In commemoration of the fourth anniversary of Occupy Wall Street, the Los Angeles Review of Books interviews Micah White about his forthcoming book, The End of Protest: A New Playbook for Revolution.
The interview covers a wide array of topics: from the future of protest, to race in America, and the possibility of a rural revolt. Here's an excerpt:
JUSTIN CAMPBELL: And so, when Patrisse Cullors, cofounder of Black Lives Matter, recently said that we are living in the land of creative protest, she’s saying that we’re living in a time in which groups like Black Lives Matter are moving beyond ineffective protest tactics of the past. Do you agree with this assessment?
MICAH WHITE: So I really respect what she’s doing and in my heart, of course, the Black Lives Matter movement, I want as a black person, for it to succeed. At the same time, it’s very easy to fall into the kind of critical or negative perspective. But if I could give some gentle criticism, it would be that, if Black Lives Matter is living in the time of creative protest, then I would say they were only being creative around one theory of social change, which is the voluntarist model. They are too focused on the idea that we need to innovate the specific human actions that we do. I think that’s fine, but there needs to be innovation within the other three perspectives on revolution, that I mentioned earlier. You can’t just maintain a kind of materialist, disruptive perspective on protest. That would be the point that I would make. Innovation needs to happen in all the different kinds of ways we think about activism. Simply changing the ways we are disruptive, doesn’t in itself really solve the fundamental problem, which is, how are we going to become sovereign?
If you want to end police violence, if you want to stop police from killing black people, killing other people, then you need to be in a position where you’re appointing the police, where you’re picking the police commissioner, where you’re actually picking who the police chief is going to be in each city. If you want to change the police or abolish the police or become the boss of the police, then you have to win elections, you have to be in power. You can’t just be disruptive at the end of the day.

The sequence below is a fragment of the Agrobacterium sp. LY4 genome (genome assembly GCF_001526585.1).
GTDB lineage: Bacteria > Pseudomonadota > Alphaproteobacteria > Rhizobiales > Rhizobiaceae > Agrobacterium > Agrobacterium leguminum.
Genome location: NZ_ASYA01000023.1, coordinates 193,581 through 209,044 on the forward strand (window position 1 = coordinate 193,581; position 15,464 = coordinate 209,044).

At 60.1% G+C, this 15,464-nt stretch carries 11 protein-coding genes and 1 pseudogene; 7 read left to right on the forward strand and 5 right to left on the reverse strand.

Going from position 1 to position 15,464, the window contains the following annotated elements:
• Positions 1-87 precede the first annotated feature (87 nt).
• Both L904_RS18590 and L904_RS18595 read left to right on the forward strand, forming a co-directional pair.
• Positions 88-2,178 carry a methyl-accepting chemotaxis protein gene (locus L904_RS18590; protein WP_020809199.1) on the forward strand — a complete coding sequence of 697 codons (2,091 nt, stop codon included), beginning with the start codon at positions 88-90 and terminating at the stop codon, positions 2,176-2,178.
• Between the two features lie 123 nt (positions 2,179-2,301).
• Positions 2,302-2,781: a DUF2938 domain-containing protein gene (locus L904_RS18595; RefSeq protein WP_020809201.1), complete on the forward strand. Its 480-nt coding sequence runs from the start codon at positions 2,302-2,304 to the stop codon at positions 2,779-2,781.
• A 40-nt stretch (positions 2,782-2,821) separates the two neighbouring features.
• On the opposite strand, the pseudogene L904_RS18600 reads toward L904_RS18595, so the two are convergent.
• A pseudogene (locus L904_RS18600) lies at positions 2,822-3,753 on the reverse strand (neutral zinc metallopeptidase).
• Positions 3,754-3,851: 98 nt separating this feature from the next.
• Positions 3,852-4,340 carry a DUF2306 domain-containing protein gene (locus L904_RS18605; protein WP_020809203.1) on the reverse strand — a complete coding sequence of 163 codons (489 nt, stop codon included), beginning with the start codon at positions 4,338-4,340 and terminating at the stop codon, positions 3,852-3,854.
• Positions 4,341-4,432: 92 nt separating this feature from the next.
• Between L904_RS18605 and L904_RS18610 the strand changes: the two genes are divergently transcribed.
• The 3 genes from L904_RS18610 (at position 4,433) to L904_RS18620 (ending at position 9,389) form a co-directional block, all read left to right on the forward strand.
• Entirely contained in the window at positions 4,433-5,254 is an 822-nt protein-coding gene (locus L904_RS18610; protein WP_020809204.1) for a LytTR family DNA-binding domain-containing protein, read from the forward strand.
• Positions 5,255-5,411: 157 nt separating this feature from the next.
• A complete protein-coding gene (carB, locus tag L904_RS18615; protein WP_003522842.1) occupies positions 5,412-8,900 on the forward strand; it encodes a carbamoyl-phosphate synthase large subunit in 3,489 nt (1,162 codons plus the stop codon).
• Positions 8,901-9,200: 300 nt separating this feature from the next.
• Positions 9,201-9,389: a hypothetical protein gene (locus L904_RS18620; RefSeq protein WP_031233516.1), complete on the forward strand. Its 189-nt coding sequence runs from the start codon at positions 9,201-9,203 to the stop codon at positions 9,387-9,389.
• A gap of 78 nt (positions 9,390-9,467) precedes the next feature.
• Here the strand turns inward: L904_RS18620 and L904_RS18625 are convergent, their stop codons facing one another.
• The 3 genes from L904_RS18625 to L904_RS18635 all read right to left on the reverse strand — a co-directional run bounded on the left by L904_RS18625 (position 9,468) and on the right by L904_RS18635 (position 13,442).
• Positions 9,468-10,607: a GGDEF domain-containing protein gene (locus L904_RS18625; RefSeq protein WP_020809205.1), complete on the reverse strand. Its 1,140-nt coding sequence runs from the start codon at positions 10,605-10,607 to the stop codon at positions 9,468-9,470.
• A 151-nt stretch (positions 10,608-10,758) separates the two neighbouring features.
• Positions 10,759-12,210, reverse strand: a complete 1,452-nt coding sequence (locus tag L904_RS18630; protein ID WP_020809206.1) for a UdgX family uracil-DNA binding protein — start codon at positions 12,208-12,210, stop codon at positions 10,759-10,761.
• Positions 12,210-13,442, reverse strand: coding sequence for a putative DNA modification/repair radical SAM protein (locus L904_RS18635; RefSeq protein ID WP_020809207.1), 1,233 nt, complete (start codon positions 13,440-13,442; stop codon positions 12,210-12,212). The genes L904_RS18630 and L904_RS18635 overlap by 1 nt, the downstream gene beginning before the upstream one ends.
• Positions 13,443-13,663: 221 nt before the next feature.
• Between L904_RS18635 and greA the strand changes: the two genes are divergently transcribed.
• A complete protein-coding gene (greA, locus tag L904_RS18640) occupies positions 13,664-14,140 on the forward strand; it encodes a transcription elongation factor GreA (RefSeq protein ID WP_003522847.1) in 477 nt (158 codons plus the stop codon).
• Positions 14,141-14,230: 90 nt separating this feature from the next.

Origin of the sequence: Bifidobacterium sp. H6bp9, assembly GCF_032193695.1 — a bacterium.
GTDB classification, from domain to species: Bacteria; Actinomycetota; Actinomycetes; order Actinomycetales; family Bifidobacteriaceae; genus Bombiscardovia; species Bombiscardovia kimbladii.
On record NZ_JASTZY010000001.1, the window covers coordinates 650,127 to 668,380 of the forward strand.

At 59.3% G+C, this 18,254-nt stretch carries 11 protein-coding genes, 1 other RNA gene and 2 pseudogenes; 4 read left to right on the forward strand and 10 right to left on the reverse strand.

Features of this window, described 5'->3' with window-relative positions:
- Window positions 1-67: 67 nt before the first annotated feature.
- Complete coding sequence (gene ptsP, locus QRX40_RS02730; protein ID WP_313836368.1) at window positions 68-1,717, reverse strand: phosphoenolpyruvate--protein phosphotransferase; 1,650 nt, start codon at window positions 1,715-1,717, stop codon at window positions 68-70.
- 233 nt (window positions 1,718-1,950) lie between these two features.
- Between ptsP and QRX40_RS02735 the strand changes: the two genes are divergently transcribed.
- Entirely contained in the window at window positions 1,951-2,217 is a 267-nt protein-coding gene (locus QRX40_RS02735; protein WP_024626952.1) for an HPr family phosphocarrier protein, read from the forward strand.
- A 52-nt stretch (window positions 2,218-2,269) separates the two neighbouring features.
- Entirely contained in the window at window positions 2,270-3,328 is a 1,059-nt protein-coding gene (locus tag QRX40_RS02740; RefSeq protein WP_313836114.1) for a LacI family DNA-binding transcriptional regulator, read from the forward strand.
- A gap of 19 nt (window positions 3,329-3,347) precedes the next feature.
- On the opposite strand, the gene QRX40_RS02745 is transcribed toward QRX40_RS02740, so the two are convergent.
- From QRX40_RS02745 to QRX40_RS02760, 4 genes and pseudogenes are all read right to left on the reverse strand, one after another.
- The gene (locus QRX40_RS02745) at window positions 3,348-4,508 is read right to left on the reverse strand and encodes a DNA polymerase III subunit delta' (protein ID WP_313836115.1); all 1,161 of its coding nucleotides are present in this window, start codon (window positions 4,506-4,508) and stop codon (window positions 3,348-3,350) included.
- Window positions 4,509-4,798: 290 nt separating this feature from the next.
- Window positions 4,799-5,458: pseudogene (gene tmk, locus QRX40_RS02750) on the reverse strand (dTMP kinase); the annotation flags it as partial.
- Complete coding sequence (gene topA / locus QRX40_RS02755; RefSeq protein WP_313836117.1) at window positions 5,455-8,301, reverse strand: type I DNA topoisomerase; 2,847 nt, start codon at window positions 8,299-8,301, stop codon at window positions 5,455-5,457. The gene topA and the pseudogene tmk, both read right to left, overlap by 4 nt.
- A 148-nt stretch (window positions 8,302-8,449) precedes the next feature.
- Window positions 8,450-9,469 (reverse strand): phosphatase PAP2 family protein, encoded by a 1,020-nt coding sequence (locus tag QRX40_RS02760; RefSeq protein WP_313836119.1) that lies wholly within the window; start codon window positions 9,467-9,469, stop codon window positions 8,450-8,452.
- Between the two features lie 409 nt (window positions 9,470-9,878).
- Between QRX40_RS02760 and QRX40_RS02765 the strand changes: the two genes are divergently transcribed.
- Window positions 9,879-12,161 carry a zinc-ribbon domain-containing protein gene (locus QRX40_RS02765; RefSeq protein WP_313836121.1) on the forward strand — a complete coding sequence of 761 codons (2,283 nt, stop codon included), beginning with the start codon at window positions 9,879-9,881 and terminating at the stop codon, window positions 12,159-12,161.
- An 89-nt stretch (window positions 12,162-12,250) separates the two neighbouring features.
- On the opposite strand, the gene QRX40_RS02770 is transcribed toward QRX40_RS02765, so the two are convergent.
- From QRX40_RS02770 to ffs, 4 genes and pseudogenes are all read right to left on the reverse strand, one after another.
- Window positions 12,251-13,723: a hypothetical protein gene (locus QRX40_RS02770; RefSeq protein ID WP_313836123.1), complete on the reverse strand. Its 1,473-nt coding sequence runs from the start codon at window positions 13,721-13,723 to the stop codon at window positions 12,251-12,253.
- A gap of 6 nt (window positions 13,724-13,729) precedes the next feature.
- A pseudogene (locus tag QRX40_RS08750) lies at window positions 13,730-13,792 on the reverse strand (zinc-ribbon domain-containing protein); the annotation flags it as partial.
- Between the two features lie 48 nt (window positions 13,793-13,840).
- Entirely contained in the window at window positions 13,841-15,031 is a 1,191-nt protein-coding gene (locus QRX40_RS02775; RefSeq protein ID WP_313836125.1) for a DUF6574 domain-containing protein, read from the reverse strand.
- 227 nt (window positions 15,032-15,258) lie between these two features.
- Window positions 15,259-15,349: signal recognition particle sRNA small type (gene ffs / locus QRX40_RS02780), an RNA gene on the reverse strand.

JUSTIN CAMPBELL: So when Patrisse talks about how we have to protest the police because we live in a police and prison state, and that’s why we have to protest them, is that kind of what you’re referring to when you say we shouldn’t protest police?
MICAH WHITE: I’ll say this. There’s this really great military strategist named B. H. Liddell Hart and he lays out these principles of military strategy. One of the principles that he says is that you should never attack an opponent who is on guard, waiting for your attack. This is the nature of the police. The police are a force designed to be waiting for your attack. That’s why they’re wearing riot gear and armored gear and they have shields and helmets. That’s why they’re allowed to hit you and you’re not allowed to hit them. The police are like a mirror of our own inner reality; they’re just a distraction. They’re a phantasm. They’re designed to distract. They’re bullies who are designed to take your blows and hit back harder than you’re able to hit them.
I think that if you want to defeat the police, if you’re asking, how do I defeat the police in actuality, and that’s your real campaign objective, taking a step back from what I just said, there is a way to do it....